RALEIGH, N.C. — North Carolina State is no Mid-American Conference opponent.
Central Michigan running back Saylor Lavallii can attest to that after rushing for only 16 yards against the Wolfpack on Saturday after getting 144 against conference foe Toledo, last weekend.
“When you play a good defensive line, it’s difficult to run the football,” said head coach Dan Enos. “I’ve seen some good ones over the years, and that’s a good one right there. They’re active; they’re explosive and big.”
The Wolfpack came into the game ranked No. 26 in rushing defense, allowing 110 rushing yards a game.
Lavallii first collided with N.C. State’s defense on the first CMU offensive play, getting tackled in the backfield for a loss of one.
The trend continued through the second quarter.
The score was 14-0 with 9:19 left in the first half, and CMU needed one yard to convert a third down to give its defense a breather. Lavallii took the ball but had nowhere to go and was tackled for a loss of one.
By the middle of the second quarter, CMU had one rushing yard after meeting defenders at every turn.
“The running backs can’t get frustrated,” Enos said. “They can’t start guessing. And they can’t start pitter-pattering their feet.”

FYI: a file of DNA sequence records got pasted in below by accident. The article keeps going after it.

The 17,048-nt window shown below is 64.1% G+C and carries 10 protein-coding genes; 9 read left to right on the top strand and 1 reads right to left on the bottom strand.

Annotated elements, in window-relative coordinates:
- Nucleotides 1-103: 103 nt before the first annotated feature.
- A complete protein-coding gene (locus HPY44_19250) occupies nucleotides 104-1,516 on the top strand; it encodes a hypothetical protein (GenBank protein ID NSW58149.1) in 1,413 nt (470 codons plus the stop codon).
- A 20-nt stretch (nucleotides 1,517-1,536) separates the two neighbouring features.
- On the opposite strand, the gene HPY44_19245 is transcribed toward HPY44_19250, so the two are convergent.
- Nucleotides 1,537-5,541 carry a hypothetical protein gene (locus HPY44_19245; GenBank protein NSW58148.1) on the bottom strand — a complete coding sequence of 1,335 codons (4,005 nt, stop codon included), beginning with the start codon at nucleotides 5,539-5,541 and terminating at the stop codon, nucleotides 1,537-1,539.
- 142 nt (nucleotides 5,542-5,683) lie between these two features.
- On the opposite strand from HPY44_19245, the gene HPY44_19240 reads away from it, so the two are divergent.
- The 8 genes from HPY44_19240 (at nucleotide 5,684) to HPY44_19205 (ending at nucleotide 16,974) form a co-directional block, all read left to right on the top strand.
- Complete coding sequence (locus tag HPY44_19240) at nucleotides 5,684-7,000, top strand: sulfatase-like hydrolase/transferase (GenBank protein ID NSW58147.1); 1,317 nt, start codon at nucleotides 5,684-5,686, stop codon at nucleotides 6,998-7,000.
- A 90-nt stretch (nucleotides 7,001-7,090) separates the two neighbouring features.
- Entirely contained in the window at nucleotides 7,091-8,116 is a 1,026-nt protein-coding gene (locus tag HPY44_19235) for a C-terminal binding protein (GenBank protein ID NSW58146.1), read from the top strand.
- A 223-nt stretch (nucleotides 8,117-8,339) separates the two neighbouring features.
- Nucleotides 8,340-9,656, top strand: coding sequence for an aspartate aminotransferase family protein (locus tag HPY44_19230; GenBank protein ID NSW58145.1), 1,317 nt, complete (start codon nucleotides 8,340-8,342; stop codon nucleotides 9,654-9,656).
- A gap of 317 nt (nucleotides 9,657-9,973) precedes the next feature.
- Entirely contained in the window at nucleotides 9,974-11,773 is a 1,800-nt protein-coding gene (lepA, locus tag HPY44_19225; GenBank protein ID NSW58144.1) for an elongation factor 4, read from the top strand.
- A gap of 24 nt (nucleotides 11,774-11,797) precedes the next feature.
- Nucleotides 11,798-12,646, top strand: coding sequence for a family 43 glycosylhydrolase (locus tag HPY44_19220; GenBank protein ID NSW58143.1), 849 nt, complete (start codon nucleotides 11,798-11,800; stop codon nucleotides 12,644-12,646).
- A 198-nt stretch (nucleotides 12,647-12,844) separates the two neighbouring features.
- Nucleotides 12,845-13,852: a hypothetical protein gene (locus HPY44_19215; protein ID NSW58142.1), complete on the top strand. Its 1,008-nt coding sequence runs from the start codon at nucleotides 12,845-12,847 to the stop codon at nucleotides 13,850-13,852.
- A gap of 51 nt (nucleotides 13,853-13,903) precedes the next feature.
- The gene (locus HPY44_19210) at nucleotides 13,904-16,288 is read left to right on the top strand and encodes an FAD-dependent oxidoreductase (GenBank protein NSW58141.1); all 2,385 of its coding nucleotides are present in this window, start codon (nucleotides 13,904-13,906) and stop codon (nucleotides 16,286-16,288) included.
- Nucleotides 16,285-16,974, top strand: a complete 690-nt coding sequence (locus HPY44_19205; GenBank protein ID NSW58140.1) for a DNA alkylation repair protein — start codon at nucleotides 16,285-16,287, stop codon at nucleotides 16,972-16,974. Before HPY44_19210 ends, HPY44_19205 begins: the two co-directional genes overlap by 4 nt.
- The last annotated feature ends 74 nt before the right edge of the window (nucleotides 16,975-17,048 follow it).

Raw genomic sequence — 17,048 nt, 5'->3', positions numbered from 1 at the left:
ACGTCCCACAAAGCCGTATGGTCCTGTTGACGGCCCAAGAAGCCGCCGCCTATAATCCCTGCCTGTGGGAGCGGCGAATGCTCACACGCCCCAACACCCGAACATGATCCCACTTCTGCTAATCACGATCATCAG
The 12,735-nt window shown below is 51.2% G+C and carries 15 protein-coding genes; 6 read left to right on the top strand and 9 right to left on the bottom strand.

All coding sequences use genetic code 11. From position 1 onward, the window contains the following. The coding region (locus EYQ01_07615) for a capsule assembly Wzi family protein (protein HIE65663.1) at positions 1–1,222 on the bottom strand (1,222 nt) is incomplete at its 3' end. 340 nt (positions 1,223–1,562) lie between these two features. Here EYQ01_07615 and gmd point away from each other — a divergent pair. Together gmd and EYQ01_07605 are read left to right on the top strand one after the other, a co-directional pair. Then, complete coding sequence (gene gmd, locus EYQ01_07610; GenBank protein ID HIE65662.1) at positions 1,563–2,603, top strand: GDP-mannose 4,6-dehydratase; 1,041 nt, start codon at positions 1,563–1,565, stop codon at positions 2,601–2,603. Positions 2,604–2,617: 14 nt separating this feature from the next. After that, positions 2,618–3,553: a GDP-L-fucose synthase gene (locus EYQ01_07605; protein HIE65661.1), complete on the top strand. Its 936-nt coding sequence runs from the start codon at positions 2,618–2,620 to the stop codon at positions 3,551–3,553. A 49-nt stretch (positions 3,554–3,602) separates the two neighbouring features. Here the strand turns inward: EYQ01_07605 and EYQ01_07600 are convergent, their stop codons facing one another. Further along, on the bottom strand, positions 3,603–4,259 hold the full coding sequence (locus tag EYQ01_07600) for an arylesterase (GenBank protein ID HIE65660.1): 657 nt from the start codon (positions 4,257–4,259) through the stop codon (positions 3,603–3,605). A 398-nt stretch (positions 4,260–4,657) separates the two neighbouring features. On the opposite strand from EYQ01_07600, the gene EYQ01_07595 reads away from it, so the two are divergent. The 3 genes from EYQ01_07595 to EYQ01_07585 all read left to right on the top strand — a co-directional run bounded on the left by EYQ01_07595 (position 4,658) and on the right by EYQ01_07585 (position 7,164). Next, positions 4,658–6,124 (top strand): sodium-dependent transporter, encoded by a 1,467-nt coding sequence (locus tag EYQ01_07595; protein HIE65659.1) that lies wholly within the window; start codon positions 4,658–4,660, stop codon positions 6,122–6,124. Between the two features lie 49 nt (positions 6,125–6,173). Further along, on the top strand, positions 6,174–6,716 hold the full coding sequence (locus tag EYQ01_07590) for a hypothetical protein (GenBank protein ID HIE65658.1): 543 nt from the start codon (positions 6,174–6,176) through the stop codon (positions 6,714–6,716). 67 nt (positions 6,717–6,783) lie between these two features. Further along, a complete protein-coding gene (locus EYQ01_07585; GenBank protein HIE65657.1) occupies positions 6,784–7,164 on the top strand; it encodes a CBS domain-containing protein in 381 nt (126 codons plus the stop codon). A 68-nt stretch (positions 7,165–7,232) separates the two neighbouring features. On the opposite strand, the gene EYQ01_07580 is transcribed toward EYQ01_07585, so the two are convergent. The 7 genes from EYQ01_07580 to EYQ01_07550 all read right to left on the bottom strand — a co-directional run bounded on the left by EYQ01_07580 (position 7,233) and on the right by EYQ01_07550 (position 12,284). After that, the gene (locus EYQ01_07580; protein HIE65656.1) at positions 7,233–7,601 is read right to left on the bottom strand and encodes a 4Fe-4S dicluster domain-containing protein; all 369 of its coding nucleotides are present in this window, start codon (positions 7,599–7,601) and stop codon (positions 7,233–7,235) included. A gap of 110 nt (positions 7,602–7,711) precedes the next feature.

The backup running backs had more success than Lavallii, facing a Wolfpack defense that was not feeling any pressure to be aggressive in the second half because of the wide margin of their lead.
Redshirt freshman Maurice Shoemaker-Gilmore scored the only rushing touchdown for CMU on a 38-yard run. He finished with 63 yards, while junior Anthony Garland tallied 27 yards.
“Maurce Gilmore came in and hit things and ran hard,” Enos said. “(I) thought he did a good job, but the big thing was our line and tight ends getting beat a little bit and the backs were having to make cuts in the backfield. Whenever you get penetration, your running game’s not going to be very good.”
Receiver Titus Davis was responsible for the other touchdown by CMU. He said there was one thing the offense can look forward to: That is the team will not face another defense of the Wolfpack’s caliber for the rest of the regular season.
“They played hard and they made some things difficult for us. We’re going into the MAC; that’s the good thing,” Davis said. “We won’t see any players like that. Any D-line like that, specifically. So I think they gave our O-line a great work day, and we’re ready to move on to the MAC.”